Mentally prepare for Move-In Day


The Daily Illini File Photo

I-Guides help a student unpack her belongings from her car and put them onto a cart for easier transport to her room. I-Guides are there to make to make your move-in as smooth as possible.

By Samantha Boyle, Managing Editor for Reporting

Moving into a new space is stressful as it is. But now, on top of the normal stress and anxieties that exist, there’s a global pandemic we have to worry about too. No matter if you’re moving into a dorm, apartment or house, it’s important to make sure you are mentally prepared for your moving day.

I have moved three times in college and by the time you’re reading this, it’ll be four. Each time I’ve tried to make it less stressful and painless than the last. Quite honestly, I’m easily irritated, and if my plans aren’t directly followed I can get stressed. So, I’ve had to learn how to become flexible and also learned different tips and tricks to make the move easier.

My first tip is to organize all your things as best as you can. If you’re moving into an apartment or house, split up and organize your things by room such as kitchen, bedroom, living room and so on. When moving into a dorm, you may have fewer things, but organize things as best you can as to where they’ll go in your room. This may be an obvious tip, but knowing where everything belongs will ease a lot of stress on the day of your move.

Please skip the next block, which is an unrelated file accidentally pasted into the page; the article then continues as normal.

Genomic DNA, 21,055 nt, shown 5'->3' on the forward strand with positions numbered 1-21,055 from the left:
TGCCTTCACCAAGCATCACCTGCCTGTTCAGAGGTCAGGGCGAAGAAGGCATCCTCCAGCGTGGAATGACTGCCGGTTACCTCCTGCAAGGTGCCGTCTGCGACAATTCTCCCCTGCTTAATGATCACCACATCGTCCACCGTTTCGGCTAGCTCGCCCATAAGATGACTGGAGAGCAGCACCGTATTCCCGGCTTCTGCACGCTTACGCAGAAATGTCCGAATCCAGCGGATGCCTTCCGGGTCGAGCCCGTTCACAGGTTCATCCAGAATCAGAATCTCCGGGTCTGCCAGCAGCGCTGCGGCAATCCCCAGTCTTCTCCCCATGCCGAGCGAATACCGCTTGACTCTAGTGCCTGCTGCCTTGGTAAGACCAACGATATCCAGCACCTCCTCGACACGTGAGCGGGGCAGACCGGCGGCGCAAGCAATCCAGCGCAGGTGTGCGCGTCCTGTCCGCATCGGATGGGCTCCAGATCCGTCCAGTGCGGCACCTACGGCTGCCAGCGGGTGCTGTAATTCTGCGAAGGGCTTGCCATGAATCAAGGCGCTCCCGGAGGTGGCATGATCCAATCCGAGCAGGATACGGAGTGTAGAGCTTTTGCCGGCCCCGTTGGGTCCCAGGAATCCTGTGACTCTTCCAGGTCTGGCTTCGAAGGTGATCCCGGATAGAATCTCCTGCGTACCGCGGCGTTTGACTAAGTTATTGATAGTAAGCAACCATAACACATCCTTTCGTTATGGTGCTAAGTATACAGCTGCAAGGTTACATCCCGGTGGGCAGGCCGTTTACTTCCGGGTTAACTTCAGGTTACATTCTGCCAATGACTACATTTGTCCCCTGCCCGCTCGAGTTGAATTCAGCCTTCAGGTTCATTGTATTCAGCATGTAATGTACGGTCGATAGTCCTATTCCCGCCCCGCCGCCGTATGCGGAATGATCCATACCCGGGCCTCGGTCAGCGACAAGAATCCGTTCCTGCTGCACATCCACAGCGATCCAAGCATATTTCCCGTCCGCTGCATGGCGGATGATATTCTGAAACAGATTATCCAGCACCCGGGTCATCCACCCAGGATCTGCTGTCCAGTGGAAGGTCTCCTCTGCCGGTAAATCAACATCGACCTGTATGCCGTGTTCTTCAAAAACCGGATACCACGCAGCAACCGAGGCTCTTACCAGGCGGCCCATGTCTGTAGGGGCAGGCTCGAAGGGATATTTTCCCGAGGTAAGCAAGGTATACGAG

The next thing I always try to do is get a full night’s sleep. For most of us, getting little sleep will make us more irritable and reluctant to flexibility. During your move, not everything is guaranteed to go smoothly. Things can break and maybe you forgot something at home; both are very frustrating. However, being fully rested can help you think more clearly and be more logical about how to fix any issues you may encounter.

I also recommend coming up with a plan for the move, as in what time you plan to get to your new place and how you plan to unpack. Even plan out lunch or dinner. However, it is best to make these plans as a guideline. For example, “around noon, we’ll eat lunch.” If it ends up being 12:30 p.m. or 1 p.m., make sure you can be OK with that. It’s important to have a flexible mindset because it is almost a guarantee that plans will not go exactly how you intend them.

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One of my final tips is to make lists for just about everything the week leading up to your move-in. Physically writing things down on what you still need to buy or your plan for the day will be extremely useful as it takes the stress of remembering away from you, and you can worry about just the move.

There are obviously many things you can do to mentally prepare for your move, but these are just a few tips I’ve learned over the years and tend to use every time when moving into a new place and out at the end of the year. Preparing your mind is just as important as packing your things.

Samantha is a senior in Media. 

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